A pre-election, pro-Obama video has Louisiana Folk Roots explaining why it isn’t — and can’t be — involved with politics.
January 21, 2009
Last night, Dirk Powell and his wife, Christine Balfa, took the stage at the Blue Moon Saloon for an inauguration party. Musical guests included Corey Ledet, Linzay Young and Zydeco Joe Citizen. The show was billed as “Oui, On Peut,” a reference to a music video the group posted on YouTube in support of Barack Obama. Shot and uploaded just before the election, the video garnered national attention and created a local stir. It’s even led to the local nonprofit organization Louisiana Folk Roots explaining why it doesn’t and can’t participate in politics.
In the days leading up to the 2008 election, musicians Powell, Balfa, Ledet, Young, Citizen, Jeffery Broussard and others gathered at Jim Phillips and Christy Leichty’s Whirlybird in Opelousas to cut a video for the original tune “Oui, On Peut,” sung in French and in support of Barack Obama.
After the video was posted on YouTube, it was mentioned on the Rachel Maddow Show on MSNBC and was subsequently viewed 8,000 times within 24 hours. Since it was first posted on Oct. 21, the video has attracted 151,000 views.
On Oct. 30, a group calling itself “Native Cajun Musicians for Free Speech,” supporters of John McCain, posted a response to “Oui, On Peut.” It’s unclear who is behind the video, which is a slideshow of text fading in and out over a red background for over three minutes. It reads in part: “Since the posting of a YouTube video of a ‘local’ musician campaign ad for Obama/Biden, a fury of backlash has developed within the community of (native) Cajun/Musicians. … Subsequently a small group of Cajun Musicians quietly phone polled about 70% of known Cajun Musicians to determine the feeling about such a video, its message, and the censorship by its host.” The video then lists reasons why the group takes umbrage with the video and why it supports McCain over Obama.
Powell says after the video was posted he was contacted by a dozen people who were upset by it. “Me and Christine were told that we would be alienated and ostracized and that it would come back to bite us on the ass, literally, and come back to haunt us.”
But most complaints were that the group didn’t represent the Cajun culture or its beliefs. “We never claimed to represent the Cajun culture,” Powell says. “I have never, and never will, claim to be Cajun because I’m not. One of the things that amazed me is that people who would never consider Creoles to be Cajuns claimed that this video was attempting to represent Cajuns when half the band is Creole. It’s very clear that the message of the video is racial unity between black people and white people. So how white people — who will never claim black people as their own — can claim that this is an attempt to represent them is very upsetting and incomprehensible to me. The ones who are so-called pro-Cajun and who got in touch with me would never include Creoles. So it’s very clear to me, right off the bat, that they should have understood that this video did not represent them and was not an attempt to represent them.”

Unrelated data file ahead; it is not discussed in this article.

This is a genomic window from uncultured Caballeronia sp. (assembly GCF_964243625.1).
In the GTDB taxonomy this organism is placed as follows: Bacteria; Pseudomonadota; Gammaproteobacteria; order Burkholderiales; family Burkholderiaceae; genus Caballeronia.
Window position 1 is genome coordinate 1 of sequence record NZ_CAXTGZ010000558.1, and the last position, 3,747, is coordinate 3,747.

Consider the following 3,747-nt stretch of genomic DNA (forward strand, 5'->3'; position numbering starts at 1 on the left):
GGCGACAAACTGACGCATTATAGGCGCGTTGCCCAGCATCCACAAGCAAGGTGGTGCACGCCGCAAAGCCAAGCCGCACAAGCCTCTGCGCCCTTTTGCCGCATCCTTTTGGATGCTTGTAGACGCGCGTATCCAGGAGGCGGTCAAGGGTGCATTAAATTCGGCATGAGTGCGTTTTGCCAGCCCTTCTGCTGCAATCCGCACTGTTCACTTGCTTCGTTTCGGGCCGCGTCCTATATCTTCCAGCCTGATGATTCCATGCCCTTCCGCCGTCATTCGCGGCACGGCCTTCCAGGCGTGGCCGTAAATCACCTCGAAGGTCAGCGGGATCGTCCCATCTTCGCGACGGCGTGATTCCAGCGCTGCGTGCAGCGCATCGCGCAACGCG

Regardless of people’s intentions or motivations, Louisiana Folks Roots wants nothing to do with the politics. On Thursday, its board of directors and staff posted an open letter on its Web site, www.lafolkroots.org. “Louisiana Folk Roots cannot, is not and will not be affiliated with or participate in any active campaign for public office or related activities.
“Further, Louisiana Folk Roots cannot and does not wish to influence the activities of private citizens wishing to participate in these kinds of campaigns. Moreover, we as a group are vigilant in our efforts to ensure that our decision-making processes are free from any related influence or bias.”
Todd Mouton, Louisiana Folk Root’s executive director, says, “We got a few letters and a couple of phone calls asking if we were behind, were a part of, or were somehow involved in the video. Then they expressed concern that if that was the case, that was not something they were in favor of. Most folks probably don’t know that 501c3s can’t be involved in campaigns for public office. We can do a lot of things, but we don’t do that.”
Perhaps some of the confusion over whether Folk Roots was involved with “Oui, On Peut” stems from the nonprofit’s origins. Christine Balfa is the organization’s founding director, a title she retains, but she ceased to be the director in May 2003. Today, she and Powell sit on the nonprofit’s advisory board not on its board of directors.
“This video was made with absolutely no affiliation with Folk Roots whatsoever,” Powell says. “It had nothing at all, in any way, to do with Folk Roots. To say that a member of that organization can’t support, through freedom of speech, the political candidate of their choice is absurd. Anybody on any board can campaign for anybody they want, just not in the context of that board.”
Adds Mouton, “We’ve been honored to work with the artists in the video, and scores more in one way or the other over the years, but we haven’t, won’t, and can’t work with them on projects like that.”
Powell says he is putting the YouTube hub-bub behind him. “I think the country is ready to move,” he says. “I think the mood of the country is ready for a change, and I think people have a hard time accepting change. But it’s here. We would all do better to look forward, for our kids’ sake and everybody’s sake.